One of the most powerful things DC Central Kitchen has is its authenticity. This is not a charity that just means well, but one that is made up of people that have been through, experienced, and overcome the challenges that their beneficiaries face in their daily lives. Jeff recounted the story of speaking to a group of young men, who had histories of incarceration, and who were struggling to connect to him and his other speaker.

“I still know my number!” he told them (speaking of the unique number each inmate gets when they go to prison). “….I  asked these young guys, who has a number lower than mine? Come on! Stand up! Nobody did…” Having spent many of his formative years in jail (before most of his audience were even born), he has turned his life around in the most profound way possible and now helps thousands of people to do the same.  “People need to have faith, I’m not talking about God, but they need faith in something, and most of all, themselves….”

Poverty is endemic in the developed world.  Whether you go to Europe, the USA or elsewhere – behind the wonderful shiny exterior of business hotels, conferences, and tradeshows is the reality of cities where, as in the case of most American cities, one in four people are excluded from the economy.  Organizations like DC Central Kitchen give the support people need to thrive, and also- frankly- to survive, and that’s good for everyone.

During my time with DCCK, I asked a number of people I met what it was that kept them so close to the organization.  Unanimously, the answer I got from every single person was single, “family.”



Breaking the rules for Spring Break at DCCK

, March 20th, 2015

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For most college students, Spring Break means more than traveling to tropical destinations. We see this firsthand at DC Central Kitchen during the months of March and April when we welcome floods of eager young people looking to make a difference.

For years we’ve welcomed to our kitchen hundreds of young people from across the globe that choose to spend their Spring Breaks partaking in service projects, learning about different people and places, and being active citizens in their community.

So far, 2015 has been no exception. In the last two weeks alone we have hosted approximately 250 student volunteers who will work alongside our staff, mostly graduates of our Culinary Job Training program, to help process more than 3,000 pounds of healthy produce during their three-hour shift slicing and dicing.  We’re already scheduled to host another 175 more for the remainder of March and April!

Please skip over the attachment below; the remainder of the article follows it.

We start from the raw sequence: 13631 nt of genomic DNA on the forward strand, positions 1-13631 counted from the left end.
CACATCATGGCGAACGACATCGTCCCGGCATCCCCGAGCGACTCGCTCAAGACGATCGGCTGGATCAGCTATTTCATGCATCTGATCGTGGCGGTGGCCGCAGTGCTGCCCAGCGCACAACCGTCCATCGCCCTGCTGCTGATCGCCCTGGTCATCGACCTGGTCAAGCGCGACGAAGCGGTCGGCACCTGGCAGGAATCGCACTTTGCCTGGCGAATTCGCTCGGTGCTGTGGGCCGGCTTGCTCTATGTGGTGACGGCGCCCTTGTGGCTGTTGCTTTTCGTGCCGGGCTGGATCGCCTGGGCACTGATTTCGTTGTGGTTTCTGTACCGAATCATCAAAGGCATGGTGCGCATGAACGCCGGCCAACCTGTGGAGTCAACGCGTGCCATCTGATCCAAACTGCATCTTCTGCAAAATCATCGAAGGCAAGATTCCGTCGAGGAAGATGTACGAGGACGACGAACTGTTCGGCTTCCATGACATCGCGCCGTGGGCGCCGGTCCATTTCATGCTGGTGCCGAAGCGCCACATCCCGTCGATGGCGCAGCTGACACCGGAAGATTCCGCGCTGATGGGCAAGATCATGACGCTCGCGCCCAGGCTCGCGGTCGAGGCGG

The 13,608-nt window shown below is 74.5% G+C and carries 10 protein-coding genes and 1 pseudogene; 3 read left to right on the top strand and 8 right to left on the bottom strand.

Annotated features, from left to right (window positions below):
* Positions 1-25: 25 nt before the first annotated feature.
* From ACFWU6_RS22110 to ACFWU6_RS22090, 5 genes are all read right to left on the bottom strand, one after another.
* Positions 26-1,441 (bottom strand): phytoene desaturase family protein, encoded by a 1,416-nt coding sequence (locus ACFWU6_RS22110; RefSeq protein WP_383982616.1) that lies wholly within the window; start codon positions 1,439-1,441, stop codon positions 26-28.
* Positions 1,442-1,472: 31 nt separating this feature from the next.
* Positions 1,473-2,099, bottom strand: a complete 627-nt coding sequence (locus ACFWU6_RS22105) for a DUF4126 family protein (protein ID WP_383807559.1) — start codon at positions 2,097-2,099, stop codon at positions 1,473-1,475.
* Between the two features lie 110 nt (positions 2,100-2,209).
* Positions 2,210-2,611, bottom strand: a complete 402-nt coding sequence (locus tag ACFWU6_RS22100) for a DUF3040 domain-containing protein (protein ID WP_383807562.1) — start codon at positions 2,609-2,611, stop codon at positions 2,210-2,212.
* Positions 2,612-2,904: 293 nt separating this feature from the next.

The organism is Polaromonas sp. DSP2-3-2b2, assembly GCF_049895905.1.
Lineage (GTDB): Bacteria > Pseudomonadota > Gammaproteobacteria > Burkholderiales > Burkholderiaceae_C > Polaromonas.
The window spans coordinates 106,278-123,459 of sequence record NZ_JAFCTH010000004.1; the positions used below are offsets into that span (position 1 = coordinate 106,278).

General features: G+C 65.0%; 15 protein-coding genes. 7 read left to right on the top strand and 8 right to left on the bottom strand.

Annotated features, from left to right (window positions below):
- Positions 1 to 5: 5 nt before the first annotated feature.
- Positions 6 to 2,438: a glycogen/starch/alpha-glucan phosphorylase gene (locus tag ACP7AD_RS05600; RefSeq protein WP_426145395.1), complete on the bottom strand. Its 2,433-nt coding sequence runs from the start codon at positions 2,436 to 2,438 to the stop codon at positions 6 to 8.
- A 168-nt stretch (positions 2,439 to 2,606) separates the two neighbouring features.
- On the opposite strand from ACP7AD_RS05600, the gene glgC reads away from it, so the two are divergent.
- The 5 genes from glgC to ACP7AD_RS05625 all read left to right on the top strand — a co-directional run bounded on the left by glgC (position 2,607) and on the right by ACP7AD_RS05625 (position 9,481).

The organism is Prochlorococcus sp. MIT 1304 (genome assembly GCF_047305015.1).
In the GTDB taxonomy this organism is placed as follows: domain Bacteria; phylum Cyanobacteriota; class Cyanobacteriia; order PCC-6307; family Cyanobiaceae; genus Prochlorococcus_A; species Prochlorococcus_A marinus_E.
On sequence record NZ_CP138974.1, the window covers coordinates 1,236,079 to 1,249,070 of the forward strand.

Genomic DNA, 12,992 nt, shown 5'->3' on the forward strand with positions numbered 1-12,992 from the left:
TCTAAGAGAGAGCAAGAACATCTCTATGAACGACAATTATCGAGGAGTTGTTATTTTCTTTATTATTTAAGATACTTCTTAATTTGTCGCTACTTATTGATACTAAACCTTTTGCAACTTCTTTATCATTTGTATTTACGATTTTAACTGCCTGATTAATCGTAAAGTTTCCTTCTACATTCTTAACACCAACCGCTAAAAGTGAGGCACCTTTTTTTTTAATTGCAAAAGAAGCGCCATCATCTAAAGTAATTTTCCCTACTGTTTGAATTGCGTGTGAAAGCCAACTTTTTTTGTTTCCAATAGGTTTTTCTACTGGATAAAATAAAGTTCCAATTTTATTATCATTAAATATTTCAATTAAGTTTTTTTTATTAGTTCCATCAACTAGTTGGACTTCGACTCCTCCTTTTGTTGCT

Thanks to these bright young people who are visiting DC for any number of reasons during their Alternative Spring Break, we’ll continue to prepare and distribute 5,000 meals a day to nearby homeless shelters, afterschool programs and rehabilitation clinics.

To name just a few of our counterparts in service, by the end of April we’ll have enjoyed hosting student volunteers from colleges and universities including William and Mary, Penn State, Ithaca College, Wake Forest University, Belmont University, Pepperdine University, Kent State, Eastern Kentucky University, Georgetown University, American University, and George Washington University.

Thanks to everyone who has given their time in service to DC Central Kitchen and to bettering the lives of our neighbors here in DC. If you enjoyed your experience and it was your first touch point to the issues of food waste and food insecurity, we’d encourage you to look into whether your school has a Campus Kitchen.

The Campus Kitchens Project is our national sister organization that empowers student volunteers to fight hunger in their community. At each of the 43 Campus Kitchens nationwide, students lead efforts to combat food waste and hunger by collecting surplus food from on-campus dining halls, community gardens, restaurants, and grocery stores and transforming it into healthy meals. In the last academic year, Campus Kitchens across the country rescued more than 823,549 pounds of food and served 293,963 meals to 12,006 clients.

Click here to learn more about starting your own Campus Kitchen or about how to volunteer with DCCK.



What cold weather means at DCCK

, January 15th, 2015

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Cold weather brings changes to DC Central Kitchen’s daily operations. The city’s homeless shelters we serve are typically closed during the day, but when the temperature drops below 32 degrees, they stay open so clients aren’t forced to go out into freezing temperatures.

DC Central Kitchen’s meal distribution program increases its production during what’s known as “hypothermia season” to support the greater demand for meals. Homeless shelters will add more beds temporarily to support additional clients seeking shelter, and some sites will open on an emergency basis as well.

As members of the DC community, we can all play a role in protecting the homeless from extreme weather injury. Call the Shelter Hotline when you see a person who is homeless and may be impacted by extreme temperatures. The Shelter Hotline is operated by the United Planning Organization (UPO). You can reach the hotline by calling (202) 399-7093, or toll-free 1 (800) 535-7252.